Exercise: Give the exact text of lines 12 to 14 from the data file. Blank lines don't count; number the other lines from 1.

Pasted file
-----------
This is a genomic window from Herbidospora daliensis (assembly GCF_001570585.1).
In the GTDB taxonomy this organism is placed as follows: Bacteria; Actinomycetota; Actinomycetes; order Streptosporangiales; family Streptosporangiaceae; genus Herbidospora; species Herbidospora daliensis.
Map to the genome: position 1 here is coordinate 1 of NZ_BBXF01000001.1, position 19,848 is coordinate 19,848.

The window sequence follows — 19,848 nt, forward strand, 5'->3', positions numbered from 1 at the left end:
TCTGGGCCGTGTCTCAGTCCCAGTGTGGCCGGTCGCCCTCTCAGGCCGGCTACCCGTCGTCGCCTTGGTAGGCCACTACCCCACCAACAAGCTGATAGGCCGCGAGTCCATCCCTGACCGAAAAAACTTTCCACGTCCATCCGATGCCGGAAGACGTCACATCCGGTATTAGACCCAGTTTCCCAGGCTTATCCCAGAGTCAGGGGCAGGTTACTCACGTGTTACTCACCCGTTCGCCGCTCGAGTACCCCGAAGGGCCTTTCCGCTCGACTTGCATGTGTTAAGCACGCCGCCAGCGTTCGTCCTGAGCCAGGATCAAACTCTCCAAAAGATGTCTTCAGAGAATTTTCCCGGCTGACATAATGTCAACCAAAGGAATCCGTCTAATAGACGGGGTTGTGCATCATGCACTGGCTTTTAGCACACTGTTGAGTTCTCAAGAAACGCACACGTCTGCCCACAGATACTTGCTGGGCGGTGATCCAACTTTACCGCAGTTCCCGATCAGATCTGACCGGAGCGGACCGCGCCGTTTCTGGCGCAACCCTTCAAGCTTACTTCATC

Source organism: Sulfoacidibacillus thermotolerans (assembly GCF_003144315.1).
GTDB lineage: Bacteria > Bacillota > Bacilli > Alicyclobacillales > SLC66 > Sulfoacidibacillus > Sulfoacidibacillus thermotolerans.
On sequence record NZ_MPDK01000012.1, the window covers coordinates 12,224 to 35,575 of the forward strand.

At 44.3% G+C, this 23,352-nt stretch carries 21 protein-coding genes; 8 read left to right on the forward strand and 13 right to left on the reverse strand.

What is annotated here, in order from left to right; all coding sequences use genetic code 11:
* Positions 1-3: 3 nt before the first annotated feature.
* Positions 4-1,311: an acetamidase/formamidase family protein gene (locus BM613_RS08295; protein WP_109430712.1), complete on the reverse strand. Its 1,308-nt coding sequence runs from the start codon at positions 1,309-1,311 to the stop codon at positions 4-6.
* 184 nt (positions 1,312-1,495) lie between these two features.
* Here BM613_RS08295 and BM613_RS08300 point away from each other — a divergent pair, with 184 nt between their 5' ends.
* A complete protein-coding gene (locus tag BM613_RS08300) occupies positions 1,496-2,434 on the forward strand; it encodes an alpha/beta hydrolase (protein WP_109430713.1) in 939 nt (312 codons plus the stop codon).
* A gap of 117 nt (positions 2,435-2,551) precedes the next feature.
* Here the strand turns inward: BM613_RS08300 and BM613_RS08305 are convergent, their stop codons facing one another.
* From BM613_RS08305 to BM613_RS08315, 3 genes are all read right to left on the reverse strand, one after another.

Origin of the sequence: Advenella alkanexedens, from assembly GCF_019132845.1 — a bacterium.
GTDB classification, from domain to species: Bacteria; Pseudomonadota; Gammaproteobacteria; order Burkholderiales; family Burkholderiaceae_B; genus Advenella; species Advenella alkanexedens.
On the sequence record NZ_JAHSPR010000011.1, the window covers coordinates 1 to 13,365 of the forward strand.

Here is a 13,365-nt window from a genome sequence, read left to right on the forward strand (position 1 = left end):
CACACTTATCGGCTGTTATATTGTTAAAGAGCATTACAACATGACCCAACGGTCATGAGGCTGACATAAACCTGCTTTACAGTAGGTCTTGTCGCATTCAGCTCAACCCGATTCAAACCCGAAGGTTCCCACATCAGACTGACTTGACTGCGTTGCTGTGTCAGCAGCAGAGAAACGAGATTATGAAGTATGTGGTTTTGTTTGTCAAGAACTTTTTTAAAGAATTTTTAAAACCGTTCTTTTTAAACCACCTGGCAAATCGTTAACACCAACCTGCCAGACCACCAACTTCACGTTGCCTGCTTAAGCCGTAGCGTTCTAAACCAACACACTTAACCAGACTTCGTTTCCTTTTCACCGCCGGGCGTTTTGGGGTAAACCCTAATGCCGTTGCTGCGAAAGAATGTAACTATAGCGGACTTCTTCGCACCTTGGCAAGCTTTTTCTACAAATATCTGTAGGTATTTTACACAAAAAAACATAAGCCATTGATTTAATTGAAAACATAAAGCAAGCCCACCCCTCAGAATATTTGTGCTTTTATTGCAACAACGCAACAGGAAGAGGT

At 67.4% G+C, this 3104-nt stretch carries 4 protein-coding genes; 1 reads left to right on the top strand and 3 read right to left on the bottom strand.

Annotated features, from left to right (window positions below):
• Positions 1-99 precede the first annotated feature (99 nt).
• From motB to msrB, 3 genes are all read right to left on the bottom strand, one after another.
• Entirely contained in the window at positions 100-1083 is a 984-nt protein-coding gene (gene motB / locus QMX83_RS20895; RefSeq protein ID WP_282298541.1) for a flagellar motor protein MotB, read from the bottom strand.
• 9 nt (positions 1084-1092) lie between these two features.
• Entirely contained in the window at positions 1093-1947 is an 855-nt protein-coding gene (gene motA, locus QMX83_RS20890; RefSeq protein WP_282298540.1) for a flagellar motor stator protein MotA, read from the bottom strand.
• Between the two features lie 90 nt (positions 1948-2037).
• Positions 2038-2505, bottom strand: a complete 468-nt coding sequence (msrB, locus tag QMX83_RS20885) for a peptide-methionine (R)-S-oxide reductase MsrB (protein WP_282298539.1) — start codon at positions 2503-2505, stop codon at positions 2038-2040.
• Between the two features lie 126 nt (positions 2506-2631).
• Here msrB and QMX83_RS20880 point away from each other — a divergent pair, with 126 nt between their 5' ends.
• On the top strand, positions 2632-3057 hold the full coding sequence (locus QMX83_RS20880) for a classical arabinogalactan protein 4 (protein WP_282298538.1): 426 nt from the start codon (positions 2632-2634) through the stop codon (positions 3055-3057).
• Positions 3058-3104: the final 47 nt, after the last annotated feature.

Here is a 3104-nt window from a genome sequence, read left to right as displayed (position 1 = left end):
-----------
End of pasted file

* Positions 4-1,311: an acetamidase/formamidase family protein gene (locus BM613_RS08295; protein WP_109430712.1), complete on the reverse strand. Its 1,308-nt coding sequence runs from the start codon at positions 1,309-1,311 to the stop codon at positions 4-6.
* 184 nt (positions 1,312-1,495) lie between these two features.
* Here BM613_RS08295 and BM613_RS08300 point away from each other — a divergent pair, with 184 nt between their 5' ends.